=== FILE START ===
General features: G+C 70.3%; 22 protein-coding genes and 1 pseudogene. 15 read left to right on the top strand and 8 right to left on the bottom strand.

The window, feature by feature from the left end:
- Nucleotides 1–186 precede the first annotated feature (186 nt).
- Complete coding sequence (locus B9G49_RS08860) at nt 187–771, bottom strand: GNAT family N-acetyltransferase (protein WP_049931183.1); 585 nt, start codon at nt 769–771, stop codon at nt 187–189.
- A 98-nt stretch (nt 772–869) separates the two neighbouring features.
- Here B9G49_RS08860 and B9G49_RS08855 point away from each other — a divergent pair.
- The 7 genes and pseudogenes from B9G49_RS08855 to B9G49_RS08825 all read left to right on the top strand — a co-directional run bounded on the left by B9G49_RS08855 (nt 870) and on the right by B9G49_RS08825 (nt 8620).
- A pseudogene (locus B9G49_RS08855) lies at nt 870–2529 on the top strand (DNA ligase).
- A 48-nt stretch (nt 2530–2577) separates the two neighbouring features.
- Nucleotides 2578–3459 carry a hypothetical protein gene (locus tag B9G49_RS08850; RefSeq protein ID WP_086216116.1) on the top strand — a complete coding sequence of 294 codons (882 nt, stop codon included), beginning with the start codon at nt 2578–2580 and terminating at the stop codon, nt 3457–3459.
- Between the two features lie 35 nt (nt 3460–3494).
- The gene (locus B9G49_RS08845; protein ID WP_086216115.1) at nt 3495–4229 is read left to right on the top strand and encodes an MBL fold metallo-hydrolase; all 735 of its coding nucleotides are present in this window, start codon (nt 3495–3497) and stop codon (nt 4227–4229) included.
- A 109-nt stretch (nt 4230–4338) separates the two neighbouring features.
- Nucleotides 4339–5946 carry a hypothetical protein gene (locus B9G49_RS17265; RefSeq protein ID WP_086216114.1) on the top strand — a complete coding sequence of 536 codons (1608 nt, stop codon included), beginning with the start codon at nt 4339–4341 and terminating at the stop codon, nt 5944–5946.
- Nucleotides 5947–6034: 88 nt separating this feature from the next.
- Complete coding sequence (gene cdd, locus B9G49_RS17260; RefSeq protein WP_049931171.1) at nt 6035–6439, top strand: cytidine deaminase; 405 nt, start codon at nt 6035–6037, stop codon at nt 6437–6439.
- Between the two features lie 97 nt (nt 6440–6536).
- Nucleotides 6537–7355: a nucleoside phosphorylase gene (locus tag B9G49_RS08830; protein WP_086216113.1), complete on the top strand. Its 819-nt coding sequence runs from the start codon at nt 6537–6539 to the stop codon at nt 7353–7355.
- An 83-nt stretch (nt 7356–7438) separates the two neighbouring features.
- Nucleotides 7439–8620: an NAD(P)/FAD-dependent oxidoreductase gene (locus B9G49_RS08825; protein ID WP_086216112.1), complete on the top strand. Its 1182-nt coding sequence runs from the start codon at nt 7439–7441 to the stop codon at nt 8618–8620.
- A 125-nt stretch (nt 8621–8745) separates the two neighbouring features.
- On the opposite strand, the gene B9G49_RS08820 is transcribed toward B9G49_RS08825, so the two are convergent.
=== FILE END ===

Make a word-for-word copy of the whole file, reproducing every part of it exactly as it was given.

General features: G+C 70.3%; 22 protein-coding genes and 1 pseudogene. 15 read left to right on the top strand and 8 right to left on the bottom strand.

The window, feature by feature from the left end:
- Nucleotides 1–186 precede the first annotated feature (186 nt).
- Complete coding sequence (locus B9G49_RS08860) at nt 187–771, bottom strand: GNAT family N-acetyltransferase (protein WP_049931183.1); 585 nt, start codon at nt 769–771, stop codon at nt 187–189.
- A 98-nt stretch (nt 772–869) separates the two neighbouring features.
- Here B9G49_RS08860 and B9G49_RS08855 point away from each other — a divergent pair.
- The 7 genes and pseudogenes from B9G49_RS08855 to B9G49_RS08825 all read left to right on the top strand — a co-directional run bounded on the left by B9G49_RS08855 (nt 870) and on the right by B9G49_RS08825 (nt 8620).
- A pseudogene (locus B9G49_RS08855) lies at nt 870–2529 on the top strand (DNA ligase).
- A 48-nt stretch (nt 2530–2577) separates the two neighbouring features.
- Nucleotides 2578–3459 carry a hypothetical protein gene (locus tag B9G49_RS08850; RefSeq protein ID WP_086216116.1) on the top strand — a complete coding sequence of 294 codons (882 nt, stop codon included), beginning with the start codon at nt 2578–2580 and terminating at the stop codon, nt 3457–3459.
- Between the two features lie 35 nt (nt 3460–3494).
- The gene (locus B9G49_RS08845; protein ID WP_086216115.1) at nt 3495–4229 is read left to right on the top strand and encodes an MBL fold metallo-hydrolase; all 735 of its coding nucleotides are present in this window, start codon (nt 3495–3497) and stop codon (nt 4227–4229) included.
- A 109-nt stretch (nt 4230–4338) separates the two neighbouring features.
- Nucleotides 4339–5946 carry a hypothetical protein gene (locus B9G49_RS17265; RefSeq protein ID WP_086216114.1) on the top strand — a complete coding sequence of 536 codons (1608 nt, stop codon included), beginning with the start codon at nt 4339–4341 and terminating at the stop codon, nt 5944–5946.
- Nucleotides 5947–6034: 88 nt separating this feature from the next.
- Complete coding sequence (gene cdd, locus B9G49_RS17260; RefSeq protein WP_049931171.1) at nt 6035–6439, top strand: cytidine deaminase; 405 nt, start codon at nt 6035–6037, stop codon at nt 6437–6439.
- Between the two features lie 97 nt (nt 6440–6536).
- Nucleotides 6537–7355: a nucleoside phosphorylase gene (locus tag B9G49_RS08830; protein WP_086216113.1), complete on the top strand. Its 819-nt coding sequence runs from the start codon at nt 6537–6539 to the stop codon at nt 7353–7355.
- An 83-nt stretch (nt 7356–7438) separates the two neighbouring features.
- Nucleotides 7439–8620: an NAD(P)/FAD-dependent oxidoreductase gene (locus B9G49_RS08825; protein ID WP_086216112.1), complete on the top strand. Its 1182-nt coding sequence runs from the start codon at nt 7439–7441 to the stop codon at nt 8618–8620.
- A 125-nt stretch (nt 8621–8745) separates the two neighbouring features.
- On the opposite strand, the gene B9G49_RS08820 is transcribed toward B9G49_RS08825, so the two are convergent.